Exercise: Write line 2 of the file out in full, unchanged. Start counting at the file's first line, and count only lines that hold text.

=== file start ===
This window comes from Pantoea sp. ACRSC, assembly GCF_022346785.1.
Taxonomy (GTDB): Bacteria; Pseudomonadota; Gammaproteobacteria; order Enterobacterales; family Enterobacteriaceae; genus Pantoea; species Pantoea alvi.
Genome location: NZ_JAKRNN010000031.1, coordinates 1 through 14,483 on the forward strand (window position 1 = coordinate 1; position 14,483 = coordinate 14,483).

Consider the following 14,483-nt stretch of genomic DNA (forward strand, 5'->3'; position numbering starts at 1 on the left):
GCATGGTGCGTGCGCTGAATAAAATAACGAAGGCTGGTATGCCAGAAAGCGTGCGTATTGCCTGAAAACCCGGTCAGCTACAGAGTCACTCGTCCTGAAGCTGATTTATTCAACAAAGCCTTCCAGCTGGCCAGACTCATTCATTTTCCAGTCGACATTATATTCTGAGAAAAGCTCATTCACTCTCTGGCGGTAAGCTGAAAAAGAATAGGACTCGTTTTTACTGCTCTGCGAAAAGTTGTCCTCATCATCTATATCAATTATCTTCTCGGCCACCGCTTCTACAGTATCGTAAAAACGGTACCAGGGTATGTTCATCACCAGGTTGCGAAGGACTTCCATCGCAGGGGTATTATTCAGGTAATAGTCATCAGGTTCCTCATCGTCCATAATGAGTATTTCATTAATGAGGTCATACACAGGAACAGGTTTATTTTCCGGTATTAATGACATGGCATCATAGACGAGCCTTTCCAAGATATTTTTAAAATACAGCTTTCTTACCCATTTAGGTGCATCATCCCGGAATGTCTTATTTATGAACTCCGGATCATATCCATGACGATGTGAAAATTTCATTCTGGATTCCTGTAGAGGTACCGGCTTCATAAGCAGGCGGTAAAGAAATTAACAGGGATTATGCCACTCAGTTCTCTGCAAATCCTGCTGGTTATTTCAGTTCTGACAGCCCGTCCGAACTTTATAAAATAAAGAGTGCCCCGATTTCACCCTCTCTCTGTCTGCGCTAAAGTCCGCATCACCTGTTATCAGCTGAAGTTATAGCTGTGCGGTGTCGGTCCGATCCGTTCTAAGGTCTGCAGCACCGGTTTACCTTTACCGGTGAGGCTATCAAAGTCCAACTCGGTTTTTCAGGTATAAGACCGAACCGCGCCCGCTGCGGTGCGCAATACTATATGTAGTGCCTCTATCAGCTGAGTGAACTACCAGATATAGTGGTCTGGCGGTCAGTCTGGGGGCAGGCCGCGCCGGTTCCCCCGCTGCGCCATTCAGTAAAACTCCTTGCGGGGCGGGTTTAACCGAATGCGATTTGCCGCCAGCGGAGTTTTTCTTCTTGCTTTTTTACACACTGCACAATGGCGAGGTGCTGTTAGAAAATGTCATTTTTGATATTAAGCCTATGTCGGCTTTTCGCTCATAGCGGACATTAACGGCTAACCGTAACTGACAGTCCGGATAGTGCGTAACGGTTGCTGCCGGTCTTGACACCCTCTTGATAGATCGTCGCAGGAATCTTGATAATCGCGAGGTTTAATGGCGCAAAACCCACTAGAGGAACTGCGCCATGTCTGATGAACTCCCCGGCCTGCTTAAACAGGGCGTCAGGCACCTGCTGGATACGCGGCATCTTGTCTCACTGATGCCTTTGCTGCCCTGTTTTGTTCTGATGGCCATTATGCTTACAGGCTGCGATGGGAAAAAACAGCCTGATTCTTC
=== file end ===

Taxonomy (GTDB): Bacteria; Pseudomonadota; Gammaproteobacteria; order Enterobacterales; family Enterobacteriaceae; genus Pantoea; species Pantoea alvi.